Second, and most importantly, there should be nothing wrong with people belonging to or identifying themselves with a tribe; or the very existence of tribe in the first place.  We need to do away with this notion of anything tribal is bad; and that tribe is one of the major problems or hindrances to Africa’s progress. No, tribe in itself is not bad. Tribes were existing even during the times of great empires of Africa. Our tribes as representation of our cultures are part of our core identity.  And nations are defined by multiculturalism, in terms of ethnicity, language, and religion to which, The Gambia cannot be an exception. The need to promote patriotism and/or nationalism cannot be done in isolation, that is, to the exclusion of the multiple cultures that constitute the national identity. Therefore, a nation does not have to lose its tribal-cum -cultural identity for it to survive. An attempt to eradicate any culture of a nation will result to the loss of its identity. Like Lawyer Ousainou Darboe once said, “Gambia will cease to be Gambia should it lose any of her tribes”. Culture as a core identity is formed and shaped by the sociocultural context one is born and grown up in. This core identity, however, does not die, but can expand and transform. And having a multitude of tribes in a nation is but an enrichment for multiculturalism. Ethnic identity and its celebration, therefore, should be cherished in the context of multiculturalism. Nations with more ethnic complexities than The Gambia have striven and succeeded in putting in place harmonious political systems and putting their countries on path of progress. Therefore, strive in The Gambia should be about maintaining the harmonious tribal relations and interactions; to make sure the differences do not encroach in deleterious way into the political or governance systems. As a people, the focus now should shift from the mere tolerance of our differences, towards the understanding that difference enriches human interactions and are positive assets for progress as recognized in the concept of ‘unity in diversity’. This mantra is recognized and appreciated as a positive tool to make progress.  It is used as the motto of the State of Indonesia as in Bhinneka Tunggal Ika ( “unity in diversity” or “out of many, one”). Indonesia is one of the most ethnically diverse societies in the world. It has about 1,300 ethnic groups. This mantra has enabled the multitude of cultures and ethnicities to live together largely in peace. In Malaysia, it is Kesepaduan dalam Kepelbagaian (‘unity in diversity’). Unity in diversity is the defining characteristics of Nepali and Indian societies, which are multilingual, multiethnic, multicultural and multi-religious nations. In varietate concordia (‘United in diversity’), the motto of EU; Europeans, through EU, are united in working together for peace and prosperity, with the recognition that the many different cultures, traditions and languages in Europe are a positive asset for them.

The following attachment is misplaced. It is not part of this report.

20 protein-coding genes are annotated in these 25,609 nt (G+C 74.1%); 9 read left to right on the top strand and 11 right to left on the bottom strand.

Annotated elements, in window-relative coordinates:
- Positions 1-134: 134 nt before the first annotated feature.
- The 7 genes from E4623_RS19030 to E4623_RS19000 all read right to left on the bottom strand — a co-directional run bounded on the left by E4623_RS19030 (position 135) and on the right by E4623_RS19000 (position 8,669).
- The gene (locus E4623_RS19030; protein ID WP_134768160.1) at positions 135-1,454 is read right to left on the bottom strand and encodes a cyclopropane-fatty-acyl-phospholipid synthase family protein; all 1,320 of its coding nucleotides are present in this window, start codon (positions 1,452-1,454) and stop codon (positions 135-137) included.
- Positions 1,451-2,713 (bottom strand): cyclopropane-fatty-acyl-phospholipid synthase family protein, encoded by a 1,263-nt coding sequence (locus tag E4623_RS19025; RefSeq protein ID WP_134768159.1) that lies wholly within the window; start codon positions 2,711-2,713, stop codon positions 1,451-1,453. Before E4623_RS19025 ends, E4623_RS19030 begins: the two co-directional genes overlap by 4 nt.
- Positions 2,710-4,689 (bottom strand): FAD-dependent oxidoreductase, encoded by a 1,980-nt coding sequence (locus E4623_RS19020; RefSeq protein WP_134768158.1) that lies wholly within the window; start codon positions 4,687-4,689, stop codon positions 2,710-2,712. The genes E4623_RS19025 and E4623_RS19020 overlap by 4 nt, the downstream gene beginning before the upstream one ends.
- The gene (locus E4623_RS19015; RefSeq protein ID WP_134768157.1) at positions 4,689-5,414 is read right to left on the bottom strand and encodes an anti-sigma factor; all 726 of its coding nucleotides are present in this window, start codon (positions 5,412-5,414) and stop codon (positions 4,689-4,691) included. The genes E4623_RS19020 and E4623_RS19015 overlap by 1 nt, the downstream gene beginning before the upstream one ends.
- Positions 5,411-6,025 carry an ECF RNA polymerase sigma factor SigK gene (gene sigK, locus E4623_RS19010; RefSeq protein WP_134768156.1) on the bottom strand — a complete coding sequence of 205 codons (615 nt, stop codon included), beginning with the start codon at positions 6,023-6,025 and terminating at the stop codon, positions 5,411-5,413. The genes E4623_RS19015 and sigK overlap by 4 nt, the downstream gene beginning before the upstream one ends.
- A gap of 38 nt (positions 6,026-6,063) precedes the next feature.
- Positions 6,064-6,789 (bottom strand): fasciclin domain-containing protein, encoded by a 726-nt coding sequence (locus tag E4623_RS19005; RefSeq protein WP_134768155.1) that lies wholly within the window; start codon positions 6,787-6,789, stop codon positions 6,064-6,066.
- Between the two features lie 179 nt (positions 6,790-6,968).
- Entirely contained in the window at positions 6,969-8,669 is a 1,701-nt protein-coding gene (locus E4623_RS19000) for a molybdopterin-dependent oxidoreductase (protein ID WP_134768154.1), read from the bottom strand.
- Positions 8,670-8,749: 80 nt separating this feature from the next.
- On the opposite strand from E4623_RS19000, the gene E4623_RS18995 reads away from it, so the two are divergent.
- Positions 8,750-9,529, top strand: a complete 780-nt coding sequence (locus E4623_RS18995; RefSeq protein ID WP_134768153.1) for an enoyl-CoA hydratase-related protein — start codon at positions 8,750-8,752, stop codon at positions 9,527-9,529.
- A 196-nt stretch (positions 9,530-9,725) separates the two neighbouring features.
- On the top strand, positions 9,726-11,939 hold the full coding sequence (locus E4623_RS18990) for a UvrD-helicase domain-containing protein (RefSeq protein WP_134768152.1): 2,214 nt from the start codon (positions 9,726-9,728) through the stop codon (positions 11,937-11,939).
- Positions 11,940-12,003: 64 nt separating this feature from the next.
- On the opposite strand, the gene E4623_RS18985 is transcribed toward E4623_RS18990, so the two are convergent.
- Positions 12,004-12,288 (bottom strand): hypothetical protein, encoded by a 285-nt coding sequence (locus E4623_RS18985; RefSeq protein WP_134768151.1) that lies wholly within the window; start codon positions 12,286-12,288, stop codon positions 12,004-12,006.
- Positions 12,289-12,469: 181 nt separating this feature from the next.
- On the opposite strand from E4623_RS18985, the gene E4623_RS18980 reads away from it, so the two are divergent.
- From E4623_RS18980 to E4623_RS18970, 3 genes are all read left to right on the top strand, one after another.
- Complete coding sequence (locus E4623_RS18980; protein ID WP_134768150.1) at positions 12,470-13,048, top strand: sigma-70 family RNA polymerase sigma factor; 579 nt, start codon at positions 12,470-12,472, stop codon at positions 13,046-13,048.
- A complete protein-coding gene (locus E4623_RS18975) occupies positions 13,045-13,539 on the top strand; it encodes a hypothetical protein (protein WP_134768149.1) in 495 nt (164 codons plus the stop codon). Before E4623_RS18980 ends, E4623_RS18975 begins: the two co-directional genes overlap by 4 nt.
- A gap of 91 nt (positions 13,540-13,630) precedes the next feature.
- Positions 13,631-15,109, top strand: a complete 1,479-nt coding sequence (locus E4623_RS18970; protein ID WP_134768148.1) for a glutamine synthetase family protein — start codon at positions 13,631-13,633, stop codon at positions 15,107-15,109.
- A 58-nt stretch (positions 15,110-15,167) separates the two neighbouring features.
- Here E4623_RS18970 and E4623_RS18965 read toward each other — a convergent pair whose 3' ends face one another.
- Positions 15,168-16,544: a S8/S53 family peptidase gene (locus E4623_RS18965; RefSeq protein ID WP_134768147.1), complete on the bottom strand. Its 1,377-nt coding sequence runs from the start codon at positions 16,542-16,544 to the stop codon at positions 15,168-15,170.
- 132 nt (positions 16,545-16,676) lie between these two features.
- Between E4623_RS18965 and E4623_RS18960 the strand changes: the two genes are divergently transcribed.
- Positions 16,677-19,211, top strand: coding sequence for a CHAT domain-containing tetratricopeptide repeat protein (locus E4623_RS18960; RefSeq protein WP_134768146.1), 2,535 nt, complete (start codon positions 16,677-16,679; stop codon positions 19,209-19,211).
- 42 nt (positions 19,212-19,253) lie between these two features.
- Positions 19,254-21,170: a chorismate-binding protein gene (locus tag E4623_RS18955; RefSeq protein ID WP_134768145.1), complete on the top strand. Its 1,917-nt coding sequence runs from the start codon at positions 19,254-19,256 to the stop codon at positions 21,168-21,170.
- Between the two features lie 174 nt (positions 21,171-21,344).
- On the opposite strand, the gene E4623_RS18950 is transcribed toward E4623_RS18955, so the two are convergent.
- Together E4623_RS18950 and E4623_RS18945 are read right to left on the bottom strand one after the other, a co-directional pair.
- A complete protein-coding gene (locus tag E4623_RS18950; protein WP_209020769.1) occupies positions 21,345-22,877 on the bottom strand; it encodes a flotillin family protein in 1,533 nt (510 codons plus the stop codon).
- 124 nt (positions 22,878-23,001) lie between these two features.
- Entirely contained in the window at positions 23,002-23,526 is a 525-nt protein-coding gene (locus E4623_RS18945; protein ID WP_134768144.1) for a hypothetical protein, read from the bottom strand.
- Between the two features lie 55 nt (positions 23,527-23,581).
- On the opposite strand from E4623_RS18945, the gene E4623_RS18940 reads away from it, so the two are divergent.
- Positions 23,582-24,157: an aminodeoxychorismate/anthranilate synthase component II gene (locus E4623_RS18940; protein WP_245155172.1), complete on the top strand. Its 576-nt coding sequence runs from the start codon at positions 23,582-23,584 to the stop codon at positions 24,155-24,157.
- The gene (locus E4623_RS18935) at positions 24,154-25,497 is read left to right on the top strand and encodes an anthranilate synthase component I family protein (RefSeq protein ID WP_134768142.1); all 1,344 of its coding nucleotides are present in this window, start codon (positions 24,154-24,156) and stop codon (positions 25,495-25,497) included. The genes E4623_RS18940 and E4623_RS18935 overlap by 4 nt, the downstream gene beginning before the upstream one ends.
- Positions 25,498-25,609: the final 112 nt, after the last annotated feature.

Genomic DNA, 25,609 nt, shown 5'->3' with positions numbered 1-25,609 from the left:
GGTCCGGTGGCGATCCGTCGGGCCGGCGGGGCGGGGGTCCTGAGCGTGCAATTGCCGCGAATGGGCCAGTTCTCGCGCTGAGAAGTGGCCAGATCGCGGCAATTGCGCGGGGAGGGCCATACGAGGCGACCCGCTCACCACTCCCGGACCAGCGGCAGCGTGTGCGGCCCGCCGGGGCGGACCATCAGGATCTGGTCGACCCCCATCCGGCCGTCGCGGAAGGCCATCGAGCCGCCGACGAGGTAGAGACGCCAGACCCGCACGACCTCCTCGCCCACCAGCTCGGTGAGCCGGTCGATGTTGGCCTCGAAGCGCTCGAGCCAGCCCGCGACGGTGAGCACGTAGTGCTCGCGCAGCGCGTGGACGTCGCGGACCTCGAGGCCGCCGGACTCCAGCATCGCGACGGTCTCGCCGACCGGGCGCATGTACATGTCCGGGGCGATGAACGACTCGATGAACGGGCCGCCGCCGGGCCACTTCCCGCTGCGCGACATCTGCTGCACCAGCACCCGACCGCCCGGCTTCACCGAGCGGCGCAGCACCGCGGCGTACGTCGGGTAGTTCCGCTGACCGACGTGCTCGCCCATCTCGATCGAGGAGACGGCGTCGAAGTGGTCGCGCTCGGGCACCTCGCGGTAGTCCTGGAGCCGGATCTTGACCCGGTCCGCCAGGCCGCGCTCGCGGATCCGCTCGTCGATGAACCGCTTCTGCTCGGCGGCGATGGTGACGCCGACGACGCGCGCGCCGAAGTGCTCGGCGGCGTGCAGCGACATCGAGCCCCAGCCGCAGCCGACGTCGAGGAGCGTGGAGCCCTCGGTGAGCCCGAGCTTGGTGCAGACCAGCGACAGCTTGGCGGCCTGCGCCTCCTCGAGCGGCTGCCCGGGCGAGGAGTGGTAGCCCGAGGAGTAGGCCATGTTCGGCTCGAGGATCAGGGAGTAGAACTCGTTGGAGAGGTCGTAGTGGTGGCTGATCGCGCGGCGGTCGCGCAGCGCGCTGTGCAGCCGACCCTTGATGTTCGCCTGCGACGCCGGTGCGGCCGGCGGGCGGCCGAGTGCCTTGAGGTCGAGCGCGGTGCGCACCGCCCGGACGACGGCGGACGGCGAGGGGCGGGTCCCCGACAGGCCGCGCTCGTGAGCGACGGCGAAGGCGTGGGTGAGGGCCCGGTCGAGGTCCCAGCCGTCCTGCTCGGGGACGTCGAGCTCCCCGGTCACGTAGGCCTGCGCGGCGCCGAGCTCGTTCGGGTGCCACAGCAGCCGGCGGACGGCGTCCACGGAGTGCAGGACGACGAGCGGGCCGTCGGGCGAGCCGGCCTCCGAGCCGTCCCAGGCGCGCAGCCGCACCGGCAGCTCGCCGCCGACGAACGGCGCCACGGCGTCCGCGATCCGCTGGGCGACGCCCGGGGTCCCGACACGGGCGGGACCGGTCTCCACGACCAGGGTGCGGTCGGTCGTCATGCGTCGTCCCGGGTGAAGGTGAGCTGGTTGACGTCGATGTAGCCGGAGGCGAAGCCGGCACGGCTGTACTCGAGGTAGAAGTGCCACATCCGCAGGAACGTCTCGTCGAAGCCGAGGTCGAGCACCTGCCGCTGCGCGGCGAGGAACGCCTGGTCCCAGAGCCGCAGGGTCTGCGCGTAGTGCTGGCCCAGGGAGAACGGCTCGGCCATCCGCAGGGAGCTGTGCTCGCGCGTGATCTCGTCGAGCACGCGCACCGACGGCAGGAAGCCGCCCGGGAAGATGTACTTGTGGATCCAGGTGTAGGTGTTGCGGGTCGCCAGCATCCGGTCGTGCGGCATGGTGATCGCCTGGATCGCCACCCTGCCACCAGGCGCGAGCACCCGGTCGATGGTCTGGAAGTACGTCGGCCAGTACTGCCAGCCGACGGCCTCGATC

Therefore, there is a richness and progress to cultural diversity.  We need to do away with mere rhetoric and be realistic about issues we face as a nation. Unfortunately, the manner by which tribal consciousness found its way into our political or governance systems, and the approaches used to handle it were what had been the problem from the beginning of our modern statehood as a continent. This is reflected in the uniformed statement ‘for the nation to live, the tribe must die’ by Samori Machel, the first President of Mozambique; which even his widow, who is also widow of Nelson Mandela, Graça Machel, refuted in the address she delivered at the Third Annual Lecture at Mapungubwe Institute for Strategic Reflection (MISTRA) in July 2014 entitled: ‘For Africa to Live, the Nation Must Die? The fluidity of African identity in a Changing Continent’. The elephant in the room here is, simply, the politicization of ethnicity or tribalization of politics; and not the ethnicity or tribe per se. Blood borne diseases are not prevented or treated by avulsing blood vessels from the body.